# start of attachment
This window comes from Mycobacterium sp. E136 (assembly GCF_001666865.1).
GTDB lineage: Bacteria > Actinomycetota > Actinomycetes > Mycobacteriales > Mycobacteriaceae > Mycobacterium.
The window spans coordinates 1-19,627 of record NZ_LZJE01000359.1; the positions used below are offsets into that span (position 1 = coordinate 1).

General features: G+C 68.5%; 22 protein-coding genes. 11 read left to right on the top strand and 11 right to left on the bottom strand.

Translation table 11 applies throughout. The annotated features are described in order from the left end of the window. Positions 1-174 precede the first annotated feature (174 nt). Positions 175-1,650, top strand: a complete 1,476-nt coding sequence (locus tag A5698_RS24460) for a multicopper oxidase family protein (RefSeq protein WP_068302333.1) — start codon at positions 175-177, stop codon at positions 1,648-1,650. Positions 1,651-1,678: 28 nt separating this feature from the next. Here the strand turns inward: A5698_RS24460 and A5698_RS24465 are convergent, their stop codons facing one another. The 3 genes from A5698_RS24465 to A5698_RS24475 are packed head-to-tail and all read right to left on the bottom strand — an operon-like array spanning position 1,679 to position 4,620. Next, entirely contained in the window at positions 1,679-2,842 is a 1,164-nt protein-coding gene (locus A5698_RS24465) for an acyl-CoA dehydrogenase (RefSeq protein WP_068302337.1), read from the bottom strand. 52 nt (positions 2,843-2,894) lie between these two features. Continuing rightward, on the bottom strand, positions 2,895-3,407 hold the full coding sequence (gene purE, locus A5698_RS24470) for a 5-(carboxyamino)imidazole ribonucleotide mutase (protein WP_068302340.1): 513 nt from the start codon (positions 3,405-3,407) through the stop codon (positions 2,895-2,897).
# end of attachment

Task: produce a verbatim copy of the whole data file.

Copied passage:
This window comes from Mycobacterium sp. E136 (assembly GCF_001666865.1).
GTDB lineage: Bacteria > Actinomycetota > Actinomycetes > Mycobacteriales > Mycobacteriaceae > Mycobacterium.
The window spans coordinates 1-19,627 of record NZ_LZJE01000359.1; the positions used below are offsets into that span (position 1 = coordinate 1).

General features: G+C 68.5%; 22 protein-coding genes. 11 read left to right on the top strand and 11 right to left on the bottom strand.

Translation table 11 applies throughout. The annotated features are described in order from the left end of the window. Positions 1-174 precede the first annotated feature (174 nt). Positions 175-1,650, top strand: a complete 1,476-nt coding sequence (locus tag A5698_RS24460) for a multicopper oxidase family protein (RefSeq protein WP_068302333.1) — start codon at positions 175-177, stop codon at positions 1,648-1,650. Positions 1,651-1,678: 28 nt separating this feature from the next. Here the strand turns inward: A5698_RS24460 and A5698_RS24465 are convergent, their stop codons facing one another. The 3 genes from A5698_RS24465 to A5698_RS24475 are packed head-to-tail and all read right to left on the bottom strand — an operon-like array spanning position 1,679 to position 4,620. Next, entirely contained in the window at positions 1,679-2,842 is a 1,164-nt protein-coding gene (locus A5698_RS24465) for an acyl-CoA dehydrogenase (RefSeq protein WP_068302337.1), read from the bottom strand. 52 nt (positions 2,843-2,894) lie between these two features. Continuing rightward, on the bottom strand, positions 2,895-3,407 hold the full coding sequence (gene purE, locus A5698_RS24470) for a 5-(carboxyamino)imidazole ribonucleotide mutase (protein WP_068302340.1): 513 nt from the start codon (positions 3,405-3,407) through the stop codon (positions 2,895-2,897).